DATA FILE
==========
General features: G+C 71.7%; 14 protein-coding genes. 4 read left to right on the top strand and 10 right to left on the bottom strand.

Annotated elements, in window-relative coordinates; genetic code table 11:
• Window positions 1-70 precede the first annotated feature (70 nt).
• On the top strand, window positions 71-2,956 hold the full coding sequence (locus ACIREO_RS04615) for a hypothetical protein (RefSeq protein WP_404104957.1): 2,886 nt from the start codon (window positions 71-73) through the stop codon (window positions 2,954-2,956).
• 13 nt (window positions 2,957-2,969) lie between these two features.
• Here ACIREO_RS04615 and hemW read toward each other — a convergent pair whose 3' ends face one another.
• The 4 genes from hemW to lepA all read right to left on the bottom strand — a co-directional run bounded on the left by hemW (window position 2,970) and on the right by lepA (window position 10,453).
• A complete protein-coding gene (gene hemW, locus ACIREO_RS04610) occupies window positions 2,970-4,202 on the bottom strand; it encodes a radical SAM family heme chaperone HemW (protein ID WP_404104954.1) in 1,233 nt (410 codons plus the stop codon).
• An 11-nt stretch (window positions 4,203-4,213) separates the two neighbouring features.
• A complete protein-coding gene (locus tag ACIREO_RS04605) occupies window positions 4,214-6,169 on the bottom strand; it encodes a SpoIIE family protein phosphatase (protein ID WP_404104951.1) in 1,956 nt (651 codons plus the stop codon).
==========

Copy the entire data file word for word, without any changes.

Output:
General features: G+C 71.7%; 14 protein-coding genes. 4 read left to right on the top strand and 10 right to left on the bottom strand.

Annotated elements, in window-relative coordinates; genetic code table 11:
• Window positions 1-70 precede the first annotated feature (70 nt).
• On the top strand, window positions 71-2,956 hold the full coding sequence (locus ACIREO_RS04615) for a hypothetical protein (RefSeq protein WP_404104957.1): 2,886 nt from the start codon (window positions 71-73) through the stop codon (window positions 2,954-2,956).
• 13 nt (window positions 2,957-2,969) lie between these two features.
• Here ACIREO_RS04615 and hemW read toward each other — a convergent pair whose 3' ends face one another.
• The 4 genes from hemW to lepA all read right to left on the bottom strand — a co-directional run bounded on the left by hemW (window position 2,970) and on the right by lepA (window position 10,453).
• A complete protein-coding gene (gene hemW, locus ACIREO_RS04610) occupies window positions 2,970-4,202 on the bottom strand; it encodes a radical SAM family heme chaperone HemW (protein ID WP_404104954.1) in 1,233 nt (410 codons plus the stop codon).
• An 11-nt stretch (window positions 4,203-4,213) separates the two neighbouring features.
• A complete protein-coding gene (locus tag ACIREO_RS04605) occupies window positions 4,214-6,169 on the bottom strand; it encodes a SpoIIE family protein phosphatase (protein ID WP_404104951.1) in 1,956 nt (651 codons plus the stop codon).